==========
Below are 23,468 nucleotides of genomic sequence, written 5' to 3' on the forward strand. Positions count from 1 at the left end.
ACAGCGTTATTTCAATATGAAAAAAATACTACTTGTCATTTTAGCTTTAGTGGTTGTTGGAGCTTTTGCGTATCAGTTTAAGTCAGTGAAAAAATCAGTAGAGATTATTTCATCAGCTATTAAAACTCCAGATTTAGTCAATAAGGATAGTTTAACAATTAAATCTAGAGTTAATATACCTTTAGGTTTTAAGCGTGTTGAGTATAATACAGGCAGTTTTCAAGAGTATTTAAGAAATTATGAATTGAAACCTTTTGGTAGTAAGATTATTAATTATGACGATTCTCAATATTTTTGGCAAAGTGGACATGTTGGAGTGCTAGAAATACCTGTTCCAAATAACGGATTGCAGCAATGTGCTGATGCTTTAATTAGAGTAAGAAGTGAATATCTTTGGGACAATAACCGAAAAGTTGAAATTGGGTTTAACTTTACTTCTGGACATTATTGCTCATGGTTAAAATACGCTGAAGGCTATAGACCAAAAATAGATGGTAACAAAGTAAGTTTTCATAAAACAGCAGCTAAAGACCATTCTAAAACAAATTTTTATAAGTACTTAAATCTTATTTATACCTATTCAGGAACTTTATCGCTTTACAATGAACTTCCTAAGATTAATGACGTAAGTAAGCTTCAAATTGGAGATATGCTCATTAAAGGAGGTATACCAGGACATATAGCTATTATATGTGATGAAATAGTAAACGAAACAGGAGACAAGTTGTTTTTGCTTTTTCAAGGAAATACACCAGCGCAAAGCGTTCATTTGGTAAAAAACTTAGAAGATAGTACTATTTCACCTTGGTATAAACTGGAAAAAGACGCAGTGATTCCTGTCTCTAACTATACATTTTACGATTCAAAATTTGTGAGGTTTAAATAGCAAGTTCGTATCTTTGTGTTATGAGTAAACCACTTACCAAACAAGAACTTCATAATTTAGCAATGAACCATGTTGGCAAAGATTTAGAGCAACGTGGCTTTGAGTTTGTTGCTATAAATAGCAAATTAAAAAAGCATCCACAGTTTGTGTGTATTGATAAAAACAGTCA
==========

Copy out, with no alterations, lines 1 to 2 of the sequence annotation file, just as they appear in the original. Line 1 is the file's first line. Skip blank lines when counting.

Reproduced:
Below are 23,468 nucleotides of genomic sequence, written 5' to 3' on the forward strand. Positions count from 1 at the left end.
ACAGCGTTATTTCAATATGAAAAAAATACTACTTGTCATTTTAGCTTTAGTGGTTGTTGGAGCTTTTGCGTATCAGTTTAAGTCAGTGAAAAAATCAGTAGAGATTATTTCATCAGCTATTAAAACTCCAGATTTAGTCAATAAGGATAGTTTAACAATTAAATCTAGAGTTAATATACCTTTAGGTTTTAAGCGTGTTGAGTATAATACAGGCAGTTTTCAAGAGTATTTAAGAAATTATGAATTGAAACCTTTTGGTAGTAAGATTATTAATTATGACGATTCTCAATATTTTTGGCAAAGTGGACATGTTGGAGTGCTAGAAATACCTGTTCCAAATAACGGATTGCAGCAATGTGCTGATGCTTTAATTAGAGTAAGAAGTGAATATCTTTGGGACAATAACCGAAAAGTTGAAATTGGGTTTAACTTTACTTCTGGACATTATTGCTCATGGTTAAAATACGCTGAAGGCTATAGACCAAAAATAGATGGTAACAAAGTAAGTTTTCATAAAACAGCAGCTAAAGACCATTCTAAAACAAATTTTTATAAGTACTTAAATCTTATTTATACCTATTCAGGAACTTTATCGCTTTACAATGAACTTCCTAAGATTAATGACGTAAGTAAGCTTCAAATTGGAGATATGCTCATTAAAGGAGGTATACCAGGACATATAGCTATTATATGTGATGAAATAGTAAACGAAACAGGAGACAAGTTGTTTTTGCTTTTTCAAGGAAATACACCAGCGCAAAGCGTTCATTTGGTAAAAAACTTAGAAGATAGTACTATTTCACCTTGGTATAAACTGGAAAAAGACGCAGTGATTCCTGTCTCTAACTATACATTTTACGATTCAAAATTTGTGAGGTTTAAATAGCAAGTTCGTATCTTTGTGTTATGAGTAAACCACTTACCAAACAAGAACTTCATAATTTAGCAATGAACCATGTTGGCAAAGATTTAGAGCAACGTGGCTTTGAGTTTGTTGCTATAAATAGCAAATTAAAAAAGCATCCACAGTTTGTGTGTATTGATAAAAACAGTCA